Third Universal Definition of MI Is a Charm

Marlene Busko

August 28, 2012

August 28, 2012 (Munich, Germany) — An international group of experts has released a third universal definition of MI, which builds on an earlier iteration and establishes the levels of cardiac troponin required to diagnose MI in different scenarios [1].

The consensus document was developed by a 52-member task force that represented four societies: the American College of Cardiology (ACC), the American Heart Association (AHA), the European Society of Cardiology (ESC), and the World Heart Federation (WHF).

Lead author Dr Kristian Thygesen (Aarhus University Hospital, Denmark) presented the document at the European Society of Cardiology (ESC) 2012 Congress on August 25, 2012. It will be published at about the same time in five journals: Circulation, the Journal of the American College of Cardiology, the European Heart Journal, Global Heart, and Nature Reviews Cardiology.

The document, which updates their 2007 definition of MI, was needed due to the appearance of more sensitive troponin assays in the intervening years, the group writes.

In this version, the experts agreed that "troponin remains the biomarker of choice to detect acute myocardial infarction," AHA spokesperson Dr Gregg C Fonarow (Ahmanson-UCLA Cardiomyopathy Center, Los Angeles, CA) told heartwire . "The key criterion for [diagnosing] acute myocardial infarction remains that there is evidence of myocardial necrosis in a clinical setting consistent with acute myocardial ischemia," he added. "If cardiac troponin is used [as the biomarker], there should be at least one value above the 99th percentile upper reference limit for the specific troponin assay."

Improved Guidance for Clinical Practice, Clinical Trials

In 2000, the first global MI task force published a new definition of MI that suggested that MI equals cell death plus acute myocardial ischemia. In 2007, the second global MI task force issued an update that specified five types of MI, which remain similar in the current document.

Recent data allowed the definition to be further refined and clarified, Fonarow said. In the past, the lack of an accepted definition of MI in various settings made it difficult to compare data across different clinical practices, administrative data sets, registries, and clinical trials.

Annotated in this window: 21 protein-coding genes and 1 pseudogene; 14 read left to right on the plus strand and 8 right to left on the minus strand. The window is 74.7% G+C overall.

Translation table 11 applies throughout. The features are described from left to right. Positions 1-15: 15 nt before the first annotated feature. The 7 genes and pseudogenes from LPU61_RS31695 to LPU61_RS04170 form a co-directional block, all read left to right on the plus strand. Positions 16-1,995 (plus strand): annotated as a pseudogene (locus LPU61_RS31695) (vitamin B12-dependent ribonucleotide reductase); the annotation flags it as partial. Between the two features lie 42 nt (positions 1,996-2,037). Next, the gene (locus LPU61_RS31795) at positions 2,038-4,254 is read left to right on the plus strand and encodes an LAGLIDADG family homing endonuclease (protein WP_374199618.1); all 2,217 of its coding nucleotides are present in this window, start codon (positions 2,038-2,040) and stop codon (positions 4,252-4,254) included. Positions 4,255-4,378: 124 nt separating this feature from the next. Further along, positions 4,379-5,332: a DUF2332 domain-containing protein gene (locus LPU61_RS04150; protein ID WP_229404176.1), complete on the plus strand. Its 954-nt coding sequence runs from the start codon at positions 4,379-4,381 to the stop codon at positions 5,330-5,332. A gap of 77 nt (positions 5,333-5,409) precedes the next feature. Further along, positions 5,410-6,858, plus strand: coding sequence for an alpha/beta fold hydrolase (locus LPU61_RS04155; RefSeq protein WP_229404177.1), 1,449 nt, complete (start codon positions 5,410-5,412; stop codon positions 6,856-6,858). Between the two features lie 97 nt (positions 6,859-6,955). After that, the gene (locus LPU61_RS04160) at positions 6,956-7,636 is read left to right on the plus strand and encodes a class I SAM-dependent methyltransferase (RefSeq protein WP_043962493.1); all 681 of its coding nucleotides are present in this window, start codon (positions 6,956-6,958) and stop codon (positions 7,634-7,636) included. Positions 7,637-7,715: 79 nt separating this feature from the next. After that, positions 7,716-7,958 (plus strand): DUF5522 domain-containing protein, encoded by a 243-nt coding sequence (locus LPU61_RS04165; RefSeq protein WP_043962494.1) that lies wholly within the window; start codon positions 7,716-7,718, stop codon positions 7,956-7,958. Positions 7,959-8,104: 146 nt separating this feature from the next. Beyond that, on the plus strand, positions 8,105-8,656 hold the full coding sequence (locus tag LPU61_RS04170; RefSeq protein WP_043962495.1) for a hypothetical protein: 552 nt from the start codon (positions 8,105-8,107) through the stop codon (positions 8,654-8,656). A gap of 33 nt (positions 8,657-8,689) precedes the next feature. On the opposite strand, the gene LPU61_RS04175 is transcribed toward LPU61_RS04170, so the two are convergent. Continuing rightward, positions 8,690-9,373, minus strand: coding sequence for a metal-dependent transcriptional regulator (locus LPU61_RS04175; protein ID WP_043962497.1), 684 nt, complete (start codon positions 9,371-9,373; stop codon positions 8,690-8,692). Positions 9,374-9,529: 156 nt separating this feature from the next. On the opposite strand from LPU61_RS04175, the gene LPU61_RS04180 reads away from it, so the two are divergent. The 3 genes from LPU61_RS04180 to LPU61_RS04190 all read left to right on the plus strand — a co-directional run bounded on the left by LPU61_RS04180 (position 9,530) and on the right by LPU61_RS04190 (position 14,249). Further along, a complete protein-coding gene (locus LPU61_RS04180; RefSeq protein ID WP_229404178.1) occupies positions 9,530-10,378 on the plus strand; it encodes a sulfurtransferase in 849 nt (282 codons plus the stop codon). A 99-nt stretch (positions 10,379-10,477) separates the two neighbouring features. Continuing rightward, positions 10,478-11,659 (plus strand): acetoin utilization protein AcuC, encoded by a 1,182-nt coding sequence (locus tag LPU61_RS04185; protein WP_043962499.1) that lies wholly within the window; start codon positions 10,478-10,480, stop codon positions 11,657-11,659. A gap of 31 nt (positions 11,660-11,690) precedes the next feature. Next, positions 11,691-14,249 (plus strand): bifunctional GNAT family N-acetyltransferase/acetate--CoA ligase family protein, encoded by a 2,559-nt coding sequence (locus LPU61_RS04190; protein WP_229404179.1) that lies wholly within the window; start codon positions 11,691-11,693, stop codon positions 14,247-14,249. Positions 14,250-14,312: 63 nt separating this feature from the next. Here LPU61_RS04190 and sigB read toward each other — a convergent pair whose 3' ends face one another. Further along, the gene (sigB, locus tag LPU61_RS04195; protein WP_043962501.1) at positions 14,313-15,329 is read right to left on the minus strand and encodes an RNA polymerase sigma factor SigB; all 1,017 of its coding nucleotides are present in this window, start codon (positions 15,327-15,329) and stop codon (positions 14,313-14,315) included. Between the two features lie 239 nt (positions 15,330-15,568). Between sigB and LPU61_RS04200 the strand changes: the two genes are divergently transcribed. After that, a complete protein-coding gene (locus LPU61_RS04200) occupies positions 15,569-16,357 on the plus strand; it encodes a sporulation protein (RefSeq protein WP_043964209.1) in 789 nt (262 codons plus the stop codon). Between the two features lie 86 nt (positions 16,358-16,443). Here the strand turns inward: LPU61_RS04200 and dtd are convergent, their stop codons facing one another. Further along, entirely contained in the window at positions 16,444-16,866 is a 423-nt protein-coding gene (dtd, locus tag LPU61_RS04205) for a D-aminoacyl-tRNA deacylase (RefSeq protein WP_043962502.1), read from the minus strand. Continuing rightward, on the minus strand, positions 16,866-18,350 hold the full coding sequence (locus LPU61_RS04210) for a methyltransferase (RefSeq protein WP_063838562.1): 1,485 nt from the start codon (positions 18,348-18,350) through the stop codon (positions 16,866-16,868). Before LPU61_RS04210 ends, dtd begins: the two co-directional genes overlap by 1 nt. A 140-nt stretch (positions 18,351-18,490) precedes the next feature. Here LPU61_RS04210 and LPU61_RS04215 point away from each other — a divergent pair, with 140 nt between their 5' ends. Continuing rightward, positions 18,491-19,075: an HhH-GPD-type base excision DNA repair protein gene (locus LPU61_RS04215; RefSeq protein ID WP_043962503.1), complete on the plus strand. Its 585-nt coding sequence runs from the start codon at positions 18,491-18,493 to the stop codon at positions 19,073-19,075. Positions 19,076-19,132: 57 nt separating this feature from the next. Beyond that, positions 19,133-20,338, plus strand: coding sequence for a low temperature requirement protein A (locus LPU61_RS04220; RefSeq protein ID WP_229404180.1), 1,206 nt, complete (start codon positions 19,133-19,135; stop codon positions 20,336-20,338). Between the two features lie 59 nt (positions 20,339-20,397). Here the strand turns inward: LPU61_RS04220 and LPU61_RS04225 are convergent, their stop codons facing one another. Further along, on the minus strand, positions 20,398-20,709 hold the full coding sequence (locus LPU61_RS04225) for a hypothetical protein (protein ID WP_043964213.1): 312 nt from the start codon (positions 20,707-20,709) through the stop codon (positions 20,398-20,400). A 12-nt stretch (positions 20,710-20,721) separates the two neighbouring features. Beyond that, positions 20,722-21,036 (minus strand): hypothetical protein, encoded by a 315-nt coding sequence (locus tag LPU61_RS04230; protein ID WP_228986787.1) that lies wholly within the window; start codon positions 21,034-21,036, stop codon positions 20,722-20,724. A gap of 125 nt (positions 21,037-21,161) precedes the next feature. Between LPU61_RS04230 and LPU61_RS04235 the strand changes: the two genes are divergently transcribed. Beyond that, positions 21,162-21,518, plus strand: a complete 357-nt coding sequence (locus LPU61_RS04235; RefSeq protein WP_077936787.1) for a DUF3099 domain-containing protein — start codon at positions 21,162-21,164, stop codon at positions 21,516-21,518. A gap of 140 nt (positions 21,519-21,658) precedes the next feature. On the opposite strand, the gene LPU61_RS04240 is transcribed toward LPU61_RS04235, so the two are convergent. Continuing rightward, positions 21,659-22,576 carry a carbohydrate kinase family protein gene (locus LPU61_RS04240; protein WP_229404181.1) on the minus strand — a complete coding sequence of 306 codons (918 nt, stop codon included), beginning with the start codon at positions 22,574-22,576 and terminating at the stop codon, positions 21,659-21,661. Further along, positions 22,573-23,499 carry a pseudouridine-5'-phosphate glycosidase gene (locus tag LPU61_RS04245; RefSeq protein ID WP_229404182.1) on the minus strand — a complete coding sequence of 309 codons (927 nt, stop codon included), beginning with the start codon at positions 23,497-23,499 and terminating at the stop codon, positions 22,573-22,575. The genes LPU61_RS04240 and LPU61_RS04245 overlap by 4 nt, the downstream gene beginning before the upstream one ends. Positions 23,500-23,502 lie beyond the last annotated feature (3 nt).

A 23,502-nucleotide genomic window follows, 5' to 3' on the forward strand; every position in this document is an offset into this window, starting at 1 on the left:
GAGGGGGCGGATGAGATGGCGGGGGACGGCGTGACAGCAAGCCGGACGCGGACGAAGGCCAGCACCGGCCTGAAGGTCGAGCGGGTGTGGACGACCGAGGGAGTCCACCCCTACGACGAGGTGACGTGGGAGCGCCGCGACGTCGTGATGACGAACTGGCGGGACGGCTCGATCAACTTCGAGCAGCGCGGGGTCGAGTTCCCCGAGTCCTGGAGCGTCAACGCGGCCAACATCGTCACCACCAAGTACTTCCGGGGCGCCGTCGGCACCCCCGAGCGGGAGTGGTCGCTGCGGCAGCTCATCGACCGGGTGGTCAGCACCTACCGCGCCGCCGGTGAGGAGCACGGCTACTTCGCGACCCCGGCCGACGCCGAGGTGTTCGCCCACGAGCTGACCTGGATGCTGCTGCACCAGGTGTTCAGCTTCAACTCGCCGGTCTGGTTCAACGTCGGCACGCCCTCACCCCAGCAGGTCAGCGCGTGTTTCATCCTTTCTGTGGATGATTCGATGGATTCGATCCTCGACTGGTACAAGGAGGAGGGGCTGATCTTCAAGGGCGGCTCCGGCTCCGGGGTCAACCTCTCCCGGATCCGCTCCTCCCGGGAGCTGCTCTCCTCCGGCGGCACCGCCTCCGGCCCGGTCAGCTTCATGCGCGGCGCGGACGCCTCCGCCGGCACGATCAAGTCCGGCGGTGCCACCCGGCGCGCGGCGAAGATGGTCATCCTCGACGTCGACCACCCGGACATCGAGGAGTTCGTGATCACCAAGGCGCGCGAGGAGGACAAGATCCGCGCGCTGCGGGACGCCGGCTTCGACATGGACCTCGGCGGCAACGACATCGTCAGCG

This updated document includes criteria for defining acute MI after different procedures.

MI related to PCI is defined as an elevation of cardiac troponin levels that is greater than five times the 99th percentile upper reference limit in patients with normal baseline troponin levels or a more than 20% rise in troponin in patients with elevated and stable or falling troponin levels.

MI related to CABG is defined as troponin values greater than 10 times the 99th percentile upper reference limit during the first 48 hours after CABG in patients with normal baseline troponin levels.

The consensus statement also defines MI associated with stent thrombosis.

ECG is an integral part of the diagnostic workup in patients with suspected MI, according to the authors. They also spell out how imaging techniques such as echocardiography, nuclear imaging, MRI, and computed tomography (CT) can be useful to diagnose MI.

"The new definition will likely be adopted by the FDA and will be used in clinical-trial protocols accepted by the FDA," Fonarow speculates. "This will help to standardize the way myocardial infarction is defined in clinical trials, registries, and clinical practice, making comparisons between trials and clinical practice more meaningful."

Thygesen has received speaker fees, honoraria, consultancy fees, and advisory-board fees from and has served as an investigator or committee member for Edwards Lifesciences, Servier, St Jude Medical, Roche Pharma, the Danish Heart Foundation, and Roche Diagnostics and has received research funding (department or institutional) from Roche Pharma, the Danish Heart Foundation, Tryg Fonden, and Roche Diagnostics. The relationships between the task force members and industry, government, and private health providers are published in an online supplement. Fonarow has no relevant disclosures.

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